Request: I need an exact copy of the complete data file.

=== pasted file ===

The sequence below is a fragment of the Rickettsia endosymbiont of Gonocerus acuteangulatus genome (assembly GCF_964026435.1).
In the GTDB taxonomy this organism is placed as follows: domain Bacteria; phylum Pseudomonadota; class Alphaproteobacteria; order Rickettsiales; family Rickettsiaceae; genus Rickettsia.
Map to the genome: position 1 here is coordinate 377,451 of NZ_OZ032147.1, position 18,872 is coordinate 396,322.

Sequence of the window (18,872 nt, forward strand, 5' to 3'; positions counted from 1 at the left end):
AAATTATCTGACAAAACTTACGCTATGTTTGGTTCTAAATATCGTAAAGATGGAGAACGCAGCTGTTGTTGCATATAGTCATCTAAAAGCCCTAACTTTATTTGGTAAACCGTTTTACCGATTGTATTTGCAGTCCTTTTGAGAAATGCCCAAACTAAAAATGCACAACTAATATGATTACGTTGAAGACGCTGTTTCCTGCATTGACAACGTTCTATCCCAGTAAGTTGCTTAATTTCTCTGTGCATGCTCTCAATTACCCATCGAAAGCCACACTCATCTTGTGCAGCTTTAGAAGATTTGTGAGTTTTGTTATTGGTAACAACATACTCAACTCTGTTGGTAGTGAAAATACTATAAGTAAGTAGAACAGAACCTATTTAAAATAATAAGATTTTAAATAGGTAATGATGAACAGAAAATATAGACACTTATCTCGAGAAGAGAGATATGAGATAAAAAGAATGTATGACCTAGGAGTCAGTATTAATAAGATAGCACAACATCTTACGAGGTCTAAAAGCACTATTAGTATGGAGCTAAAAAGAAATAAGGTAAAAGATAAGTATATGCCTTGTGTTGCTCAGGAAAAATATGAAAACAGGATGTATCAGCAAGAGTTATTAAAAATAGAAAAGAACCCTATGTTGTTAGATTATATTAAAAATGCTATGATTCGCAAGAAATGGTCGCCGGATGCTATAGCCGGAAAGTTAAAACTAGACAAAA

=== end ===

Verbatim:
The sequence below is a fragment of the Rickettsia endosymbiont of Gonocerus acuteangulatus genome (assembly GCF_964026435.1).
In the GTDB taxonomy this organism is placed as follows: domain Bacteria; phylum Pseudomonadota; class Alphaproteobacteria; order Rickettsiales; family Rickettsiaceae; genus Rickettsia.
Map to the genome: position 1 here is coordinate 377,451 of NZ_OZ032147.1, position 18,872 is coordinate 396,322.

Sequence of the window (18,872 nt, forward strand, 5' to 3'; positions counted from 1 at the left end):
AAATTATCTGACAAAACTTACGCTATGTTTGGTTCTAAATATCGTAAAGATGGAGAACGCAGCTGTTGTTGCATATAGTCATCTAAAAGCCCTAACTTTATTTGGTAAACCGTTTTACCGATTGTATTTGCAGTCCTTTTGAGAAATGCCCAAACTAAAAATGCACAACTAATATGATTACGTTGAAGACGCTGTTTCCTGCATTGACAACGTTCTATCCCAGTAAGTTGCTTAATTTCTCTGTGCATGCTCTCAATTACCCATCGAAAGCCACACTCATCTTGTGCAGCTTTAGAAGATTTGTGAGTTTTGTTATTGGTAACAACATACTCAACTCTGTTGGTAGTGAAAATACTATAAGTAAGTAGAACAGAACCTATTTAAAATAATAAGATTTTAAATAGGTAATGATGAACAGAAAATATAGACACTTATCTCGAGAAGAGAGATATGAGATAAAAAGAATGTATGACCTAGGAGTCAGTATTAATAAGATAGCACAACATCTTACGAGGTCTAAAAGCACTATTAGTATGGAGCTAAAAAGAAATAAGGTAAAAGATAAGTATATGCCTTGTGTTGCTCAGGAAAAATATGAAAACAGGATGTATCAGCAAGAGTTATTAAAAATAGAAAAGAACCCTATGTTGTTAGATTATATTAAAAATGCTATGATTCGCAAGAAATGGTCGCCGGATGCTATAGCCGGAAAGTTAAAACTAGACAAAA